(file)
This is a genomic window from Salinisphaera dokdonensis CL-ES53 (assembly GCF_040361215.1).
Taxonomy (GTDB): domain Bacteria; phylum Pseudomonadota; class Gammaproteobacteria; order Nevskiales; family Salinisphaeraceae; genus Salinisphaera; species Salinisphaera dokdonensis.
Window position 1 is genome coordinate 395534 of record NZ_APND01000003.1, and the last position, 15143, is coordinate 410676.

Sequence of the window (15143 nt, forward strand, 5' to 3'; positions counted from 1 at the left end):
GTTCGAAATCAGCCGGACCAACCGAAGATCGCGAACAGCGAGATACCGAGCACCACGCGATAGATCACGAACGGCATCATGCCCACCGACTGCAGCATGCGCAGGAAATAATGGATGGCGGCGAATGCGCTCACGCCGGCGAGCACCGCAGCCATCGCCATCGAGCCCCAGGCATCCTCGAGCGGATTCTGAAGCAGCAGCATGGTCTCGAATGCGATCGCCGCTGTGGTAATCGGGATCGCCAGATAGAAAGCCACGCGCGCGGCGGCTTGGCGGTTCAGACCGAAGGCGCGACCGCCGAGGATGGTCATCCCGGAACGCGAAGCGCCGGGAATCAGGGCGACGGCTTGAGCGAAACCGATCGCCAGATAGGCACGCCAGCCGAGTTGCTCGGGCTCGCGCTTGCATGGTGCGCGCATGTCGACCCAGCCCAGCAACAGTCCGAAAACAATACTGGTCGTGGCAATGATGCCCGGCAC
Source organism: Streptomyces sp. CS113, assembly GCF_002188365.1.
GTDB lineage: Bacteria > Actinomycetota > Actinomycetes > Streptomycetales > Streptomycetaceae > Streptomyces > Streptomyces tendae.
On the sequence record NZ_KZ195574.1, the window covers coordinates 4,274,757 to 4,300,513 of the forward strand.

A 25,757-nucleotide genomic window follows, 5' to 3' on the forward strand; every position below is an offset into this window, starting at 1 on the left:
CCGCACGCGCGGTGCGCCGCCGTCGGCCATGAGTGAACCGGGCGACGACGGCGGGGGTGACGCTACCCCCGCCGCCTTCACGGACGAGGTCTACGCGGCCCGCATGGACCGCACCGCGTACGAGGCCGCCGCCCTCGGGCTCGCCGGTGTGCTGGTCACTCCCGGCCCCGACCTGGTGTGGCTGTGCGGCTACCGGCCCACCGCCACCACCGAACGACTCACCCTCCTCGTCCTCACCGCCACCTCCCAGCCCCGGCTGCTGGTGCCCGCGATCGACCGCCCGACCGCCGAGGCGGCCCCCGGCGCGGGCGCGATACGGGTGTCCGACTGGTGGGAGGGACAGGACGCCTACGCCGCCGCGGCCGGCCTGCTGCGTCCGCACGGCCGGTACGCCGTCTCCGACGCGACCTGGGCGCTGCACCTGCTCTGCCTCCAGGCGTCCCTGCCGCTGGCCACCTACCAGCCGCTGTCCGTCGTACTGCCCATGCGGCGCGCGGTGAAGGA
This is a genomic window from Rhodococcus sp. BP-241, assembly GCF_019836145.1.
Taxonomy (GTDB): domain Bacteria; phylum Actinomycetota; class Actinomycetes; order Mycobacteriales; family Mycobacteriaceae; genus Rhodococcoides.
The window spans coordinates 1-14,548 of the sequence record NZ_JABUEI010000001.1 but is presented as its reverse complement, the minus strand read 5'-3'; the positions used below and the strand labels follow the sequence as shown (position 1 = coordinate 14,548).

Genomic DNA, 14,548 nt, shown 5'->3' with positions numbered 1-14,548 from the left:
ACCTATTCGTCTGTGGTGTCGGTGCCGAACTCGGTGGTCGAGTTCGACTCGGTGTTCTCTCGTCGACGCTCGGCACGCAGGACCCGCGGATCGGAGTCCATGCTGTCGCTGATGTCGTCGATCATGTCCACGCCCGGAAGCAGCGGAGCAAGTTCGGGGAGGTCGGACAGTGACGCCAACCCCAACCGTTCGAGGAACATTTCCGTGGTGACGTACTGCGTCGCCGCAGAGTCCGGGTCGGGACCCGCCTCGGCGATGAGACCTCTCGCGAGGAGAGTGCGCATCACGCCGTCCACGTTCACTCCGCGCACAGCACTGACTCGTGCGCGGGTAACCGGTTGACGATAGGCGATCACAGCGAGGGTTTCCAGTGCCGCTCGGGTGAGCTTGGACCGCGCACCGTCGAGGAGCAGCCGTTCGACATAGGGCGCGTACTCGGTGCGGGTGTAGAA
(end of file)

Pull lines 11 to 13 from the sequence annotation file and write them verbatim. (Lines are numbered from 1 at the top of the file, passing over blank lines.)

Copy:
This is a genomic window from Rhodococcus sp. BP-241, assembly GCF_019836145.1.
Taxonomy (GTDB): domain Bacteria; phylum Actinomycetota; class Actinomycetes; order Mycobacteriales; family Mycobacteriaceae; genus Rhodococcoides.
The window spans coordinates 1-14,548 of the sequence record NZ_JABUEI010000001.1 but is presented as its reverse complement, the minus strand read 5'-3'; the positions used below and the strand labels follow the sequence as shown (position 1 = coordinate 14,548).